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Brocade's profits collapse is over

But Klayko's crew has work to do

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Fibre Channel networking giant Brocade has kissed its profits collapse goodbye with a roaring first fiscal 2012 quarter.

Revenues were $561m, up 2 per cent sequentially and 3 per cent annually – a bit weak in growth terms but a revenue record for Brocade. Profits were $59m, a huge boost on the previous quarter's $4m loss and more than double the year-ago quarter's $27m.

Brocade quarterly numbers

Brocade's quarterly revenue and profit numbers

Overall revenues have been flattish for the past five quarters, apart from a dip in the third fiscal 211 quarter, so where did the profit jump come from? Storage business revenue was $406.4m, the biggest revenue contributor, and it grew 12 per cent sequentially and 4 per cent year-on-year. Storage product revenue was where the big jump was: it grew 17 per cent sequentially and was helped by demand for 16Gbit/s Fibre Channel products.

Brocade profits

Recent Brocade profit history

The Ethernet business disappointed. Its revenues were $154.3m: 18 per cent down sequentially but representing a 1 per cent annual rise. Ethernet sales to service providers grew while sales to enterprises and the US federal sector declined.

CEO Michael Klayko said: "[There was] strength in both our Storage and Service Provider businesses. We look forward to delivering on our next wave of innovation focused on the Campus LAN market and to transition these customers to our new portfolio of solutions." Ah, we have Campus LAN announcements to look forward to and that should, hopefully, boost the Ethernet side of the business.

Brocade improved its gross and operating margins in the quarter, which helped the profit figure.

In the earnings call Klayko put the 16 gig Fibre Channel boot into Cisco, which has no 16Gbit/s product, by saying: "We also saw the fast ramp of our next-generation 16-gig Fibre Channel products continuing in Q1. In fact, 16-gig products accounted for 27 per cent of our total director sales in the quarter. There's no doubt that our decision to transition the SAN industry to 16 gig was well timed and is validated by strong customer demand."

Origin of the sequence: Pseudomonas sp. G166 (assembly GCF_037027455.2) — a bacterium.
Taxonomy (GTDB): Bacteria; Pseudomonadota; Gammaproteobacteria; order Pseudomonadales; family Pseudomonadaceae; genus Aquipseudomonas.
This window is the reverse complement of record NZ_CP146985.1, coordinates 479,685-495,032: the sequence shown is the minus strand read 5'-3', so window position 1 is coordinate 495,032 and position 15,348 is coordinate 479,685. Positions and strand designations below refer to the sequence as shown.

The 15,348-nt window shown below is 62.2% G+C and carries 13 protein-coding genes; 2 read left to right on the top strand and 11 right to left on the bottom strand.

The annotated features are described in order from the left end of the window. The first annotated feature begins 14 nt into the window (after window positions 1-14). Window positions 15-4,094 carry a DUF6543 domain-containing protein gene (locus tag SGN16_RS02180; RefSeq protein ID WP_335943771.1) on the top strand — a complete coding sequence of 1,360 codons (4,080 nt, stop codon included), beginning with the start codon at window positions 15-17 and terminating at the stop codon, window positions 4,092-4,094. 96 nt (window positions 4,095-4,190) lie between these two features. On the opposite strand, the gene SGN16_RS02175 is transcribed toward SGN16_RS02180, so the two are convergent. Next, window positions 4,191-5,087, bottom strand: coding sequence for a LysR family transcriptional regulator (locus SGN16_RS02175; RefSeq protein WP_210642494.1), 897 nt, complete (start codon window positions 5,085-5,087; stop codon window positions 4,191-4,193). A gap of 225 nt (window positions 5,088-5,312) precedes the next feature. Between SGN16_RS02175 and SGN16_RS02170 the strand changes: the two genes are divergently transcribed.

Sales SVP Ian Whiting said: "I think there's just a general acceptance in the marketplace today that Fibre Channel is the technology for data centre and cloud deployments, driven by virtualisation." He didn't mention FCoE.

Brocade sees increasing sales of its VDX switches and VCS software, both of which are intended to scale over time. It hopes that this will build a steadily increasing Ethernet revenue stream as data networking customer demand continues to grow.

Enterprise Ethernet sales were weak, with Klayko identifying this along with Brocade's remedy: " We ... saw a decline in our Enterprise Ethernet revenue in the quarter as we transition to a whole new portfolio of products that are engineered to be the most innovative enterprise campus solutions that the industry has seen in more than a decade." He said the new product launch would take place on 6 March.

Bloomberg has reported that private equity firms trying to buy Brocade have given up because the firm's market worth is now too high for them to make money. Brocade is on its own and has to grow in the Ethernet business whilst preserving its Fibre Channel business for as long as possible. ®

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